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No. 1725:
Creative Collaboration

Today, an art exhibit explains collaboration. The University of Houston's College of Engineering presents this series about the machines that make our civilization run, and the people whose ingenuity created them.

Charles Schultz delighted us all for years with his Charlie Brown comic strip. In a TV interview, not long before he died, Schultz said, "I never accept suggestions from people." Coming from that delightfully humble man, the remark was a jolt. But turn it about in your mind, and it begins to make sense.

The Charlie Brown strip was so successful just because it was intensely personal. The tension and flow of themes among Charlie, Lucy, Snoopy, and the rest were the flux of Schultz's own meditations. An outsider could just as well have assisted Schultz by telling him to be taller or to grow red hair.

A new art exhibit now helps me to understand what I might call "The Charlie Brown Collaboration Problem." The title of the exhibit catalog is Jane Hammond, The John Ashbery Collaboration: 1993-2001. When Pulitzer-prize-winning poet John Ashbery explains the meaning of the word "collaboration" here, you might think he's mocking it. He tells how artist Jane Hammond asked him, simply, for a list of titles of possible pictures. Ashbery says,

In about four minutes I had made a tour of a walled-off room somewhere in my subconscious and returned with a clutch of "titles" which were actually labels of curios in my own musée imaginaire.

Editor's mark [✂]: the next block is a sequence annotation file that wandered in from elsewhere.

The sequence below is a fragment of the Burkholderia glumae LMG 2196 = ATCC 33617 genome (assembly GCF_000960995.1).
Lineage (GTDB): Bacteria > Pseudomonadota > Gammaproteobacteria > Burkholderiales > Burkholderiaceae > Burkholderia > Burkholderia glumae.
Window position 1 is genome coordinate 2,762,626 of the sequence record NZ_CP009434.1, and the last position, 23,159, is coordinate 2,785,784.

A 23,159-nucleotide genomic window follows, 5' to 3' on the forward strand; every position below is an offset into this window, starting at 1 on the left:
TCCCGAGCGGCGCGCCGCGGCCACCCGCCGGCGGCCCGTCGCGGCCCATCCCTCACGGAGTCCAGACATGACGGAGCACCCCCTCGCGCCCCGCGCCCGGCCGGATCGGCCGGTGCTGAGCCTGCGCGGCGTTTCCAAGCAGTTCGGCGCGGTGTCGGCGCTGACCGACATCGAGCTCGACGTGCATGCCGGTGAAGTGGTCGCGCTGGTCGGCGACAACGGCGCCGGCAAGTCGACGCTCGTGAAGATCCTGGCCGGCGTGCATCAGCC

Ashbery uses the expression musée imaginaire for his museum of the imagination -- for the jumble of ideas we turn to whenever we set out to create anything. The musée imaginaire serves artist, poet, and cartoonist alike.

Hammond forms surreal collages to match Ashbery's titles. For the title Wonderful You, she forms an unsettling diptych with a fairly attractive woman's face appearing on a little girl, a savage dancer, Joan of Arc, Jesus, Santa Claus, and a skeleton. It is a fine commentary on romantic love as an infection of the mind.

Another title is Surrounded by Buddies. This time a man stares into a mechanical box, which generates cubes. Each cube contains a salacious scene of his own devising. And we're back to collaboration. The artist and the poet say watch out for the warmth of easy friendship, for we use it to deceive ourselves. Collaboration has to be sterner stuff than being "surrounded by buddies."

More titles: Long-Haired Avatar, Irregular Plural, Midwife to Gargoyles. Fill in your own images and you, too, become part of their collaboration. For you and I do touch one another -- just never quite the way we mean to. No one said to Schultz, "How about a dog who thinks he's fighting the Red Baron?" But Schultz listened to his world. Hammond took that one step further and said to Ashbery, "You write titles; I'll let them work on my subconscious."

Collaboration lies behind any creative work. It's simply that process in which you and I learn to listen to each other. We allow one another to open the door to that vast musée imaginaire that we all possess -- and struggle to utilize fully.

I'm John Lienhard, at the University of Houston, where we're interested in the way inventive minds work.

(Theme music)

Jane Hammond, The John Ashbery Collaboration, 1993-2001. Cleveland, Ohio: Cleveland Center for Contemporary Art, 2001. I am grateful to Kim Howard of the Blaffer Gallery for providing this source.

You may see these pictures at the "Jane Hammond, The John Ashbery Collaboration, 1993-2002" exhibit at the Blaffer Gallery, the art museum of the University of Houston, September 28 through November 24, 2002.

Wonderful You #2, by Jane Hammond (from the collection of the artist)

Wonderful You #2, by Jane Hammond (from the collection of the artist)